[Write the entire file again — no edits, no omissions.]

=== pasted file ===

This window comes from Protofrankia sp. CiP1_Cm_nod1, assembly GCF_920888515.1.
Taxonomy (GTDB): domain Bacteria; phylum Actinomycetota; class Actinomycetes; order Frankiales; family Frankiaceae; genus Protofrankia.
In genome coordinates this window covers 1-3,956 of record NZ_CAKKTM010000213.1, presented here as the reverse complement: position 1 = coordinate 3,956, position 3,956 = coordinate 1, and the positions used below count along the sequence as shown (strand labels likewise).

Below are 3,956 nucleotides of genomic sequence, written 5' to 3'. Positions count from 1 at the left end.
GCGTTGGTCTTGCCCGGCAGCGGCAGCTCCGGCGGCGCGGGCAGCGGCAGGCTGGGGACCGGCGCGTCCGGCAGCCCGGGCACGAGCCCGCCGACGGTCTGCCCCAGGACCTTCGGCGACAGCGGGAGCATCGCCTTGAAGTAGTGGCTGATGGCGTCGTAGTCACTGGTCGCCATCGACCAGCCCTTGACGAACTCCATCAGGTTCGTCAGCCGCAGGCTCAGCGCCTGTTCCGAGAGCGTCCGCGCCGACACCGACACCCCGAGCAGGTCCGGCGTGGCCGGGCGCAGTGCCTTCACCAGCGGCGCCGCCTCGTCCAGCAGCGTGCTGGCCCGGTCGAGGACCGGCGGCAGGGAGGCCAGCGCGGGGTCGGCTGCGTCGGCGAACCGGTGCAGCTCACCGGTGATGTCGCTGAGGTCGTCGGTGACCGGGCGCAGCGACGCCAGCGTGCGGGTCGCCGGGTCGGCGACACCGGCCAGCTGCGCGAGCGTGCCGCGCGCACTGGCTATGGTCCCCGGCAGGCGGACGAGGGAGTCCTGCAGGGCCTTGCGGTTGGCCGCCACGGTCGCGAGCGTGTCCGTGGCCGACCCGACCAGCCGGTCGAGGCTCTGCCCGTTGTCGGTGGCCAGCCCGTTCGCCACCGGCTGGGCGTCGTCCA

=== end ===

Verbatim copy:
This window comes from Protofrankia sp. CiP1_Cm_nod1, assembly GCF_920888515.1.
Taxonomy (GTDB): domain Bacteria; phylum Actinomycetota; class Actinomycetes; order Frankiales; family Frankiaceae; genus Protofrankia.
In genome coordinates this window covers 1-3,956 of record NZ_CAKKTM010000213.1, presented here as the reverse complement: position 1 = coordinate 3,956, position 3,956 = coordinate 1, and the positions used below count along the sequence as shown (strand labels likewise).

Below are 3,956 nucleotides of genomic sequence, written 5' to 3'. Positions count from 1 at the left end.
GCGTTGGTCTTGCCCGGCAGCGGCAGCTCCGGCGGCGCGGGCAGCGGCAGGCTGGGGACCGGCGCGTCCGGCAGCCCGGGCACGAGCCCGCCGACGGTCTGCCCCAGGACCTTCGGCGACAGCGGGAGCATCGCCTTGAAGTAGTGGCTGATGGCGTCGTAGTCACTGGTCGCCATCGACCAGCCCTTGACGAACTCCATCAGGTTCGTCAGCCGCAGGCTCAGCGCCTGTTCCGAGAGCGTCCGCGCCGACACCGACACCCCGAGCAGGTCCGGCGTGGCCGGGCGCAGTGCCTTCACCAGCGGCGCCGCCTCGTCCAGCAGCGTGCTGGCCCGGTCGAGGACCGGCGGCAGGGAGGCCAGCGCGGGGTCGGCTGCGTCGGCGAACCGGTGCAGCTCACCGGTGATGTCGCTGAGGTCGTCGGTGACCGGGCGCAGCGACGCCAGCGTGCGGGTCGCCGGGTCGGCGACACCGGCCAGCTGCGCGAGCGTGCCGCGCGCACTGGCTATGGTCCCCGGCAGGCGGACGAGGGAGTCCTGCAGGGCCTTGCGGTTGGCCGCCACGGTCGCGAGCGTGTCCGTGGCCGACCCGACCAGCCGGTCGAGGCTCTGCCCGTTGTCGGTGGCCAGCCCGTTCGCCACCGGCTGGGCGTCGTCCA